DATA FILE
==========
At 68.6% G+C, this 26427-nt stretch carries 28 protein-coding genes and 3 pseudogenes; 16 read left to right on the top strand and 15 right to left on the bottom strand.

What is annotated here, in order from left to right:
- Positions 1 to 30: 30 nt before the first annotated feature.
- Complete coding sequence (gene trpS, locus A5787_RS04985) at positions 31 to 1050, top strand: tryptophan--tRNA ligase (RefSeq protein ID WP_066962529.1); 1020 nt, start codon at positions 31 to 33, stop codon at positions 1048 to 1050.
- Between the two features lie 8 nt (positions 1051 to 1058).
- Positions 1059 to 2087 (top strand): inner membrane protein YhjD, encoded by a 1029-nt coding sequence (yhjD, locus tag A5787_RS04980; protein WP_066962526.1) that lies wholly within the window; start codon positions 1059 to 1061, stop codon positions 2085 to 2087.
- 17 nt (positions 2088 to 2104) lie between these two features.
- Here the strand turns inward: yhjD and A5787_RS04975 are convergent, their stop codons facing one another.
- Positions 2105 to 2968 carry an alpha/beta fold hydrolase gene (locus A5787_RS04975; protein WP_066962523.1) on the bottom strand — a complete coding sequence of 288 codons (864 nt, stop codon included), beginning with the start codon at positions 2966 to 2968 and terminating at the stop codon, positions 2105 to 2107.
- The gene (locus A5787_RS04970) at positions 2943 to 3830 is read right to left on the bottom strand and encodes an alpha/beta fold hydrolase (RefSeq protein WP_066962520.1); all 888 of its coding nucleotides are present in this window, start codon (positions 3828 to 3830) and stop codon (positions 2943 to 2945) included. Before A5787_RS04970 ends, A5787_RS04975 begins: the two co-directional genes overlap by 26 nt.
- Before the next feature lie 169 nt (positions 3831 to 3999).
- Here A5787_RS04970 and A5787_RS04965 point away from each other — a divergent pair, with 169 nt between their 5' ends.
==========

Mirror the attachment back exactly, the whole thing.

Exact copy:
At 68.6% G+C, this 26427-nt stretch carries 28 protein-coding genes and 3 pseudogenes; 16 read left to right on the top strand and 15 right to left on the bottom strand.

What is annotated here, in order from left to right:
- Positions 1 to 30: 30 nt before the first annotated feature.
- Complete coding sequence (gene trpS, locus A5787_RS04985) at positions 31 to 1050, top strand: tryptophan--tRNA ligase (RefSeq protein ID WP_066962529.1); 1020 nt, start codon at positions 31 to 33, stop codon at positions 1048 to 1050.
- Between the two features lie 8 nt (positions 1051 to 1058).
- Positions 1059 to 2087 (top strand): inner membrane protein YhjD, encoded by a 1029-nt coding sequence (yhjD, locus tag A5787_RS04980; protein WP_066962526.1) that lies wholly within the window; start codon positions 1059 to 1061, stop codon positions 2085 to 2087.
- 17 nt (positions 2088 to 2104) lie between these two features.
- Here the strand turns inward: yhjD and A5787_RS04975 are convergent, their stop codons facing one another.
- Positions 2105 to 2968 carry an alpha/beta fold hydrolase gene (locus A5787_RS04975; protein WP_066962523.1) on the bottom strand — a complete coding sequence of 288 codons (864 nt, stop codon included), beginning with the start codon at positions 2966 to 2968 and terminating at the stop codon, positions 2105 to 2107.
- The gene (locus A5787_RS04970) at positions 2943 to 3830 is read right to left on the bottom strand and encodes an alpha/beta fold hydrolase (RefSeq protein WP_066962520.1); all 888 of its coding nucleotides are present in this window, start codon (positions 3828 to 3830) and stop codon (positions 2943 to 2945) included. Before A5787_RS04970 ends, A5787_RS04975 begins: the two co-directional genes overlap by 26 nt.
- Before the next feature lie 169 nt (positions 3831 to 3999).
- Here A5787_RS04970 and A5787_RS04965 point away from each other — a divergent pair, with 169 nt between their 5' ends.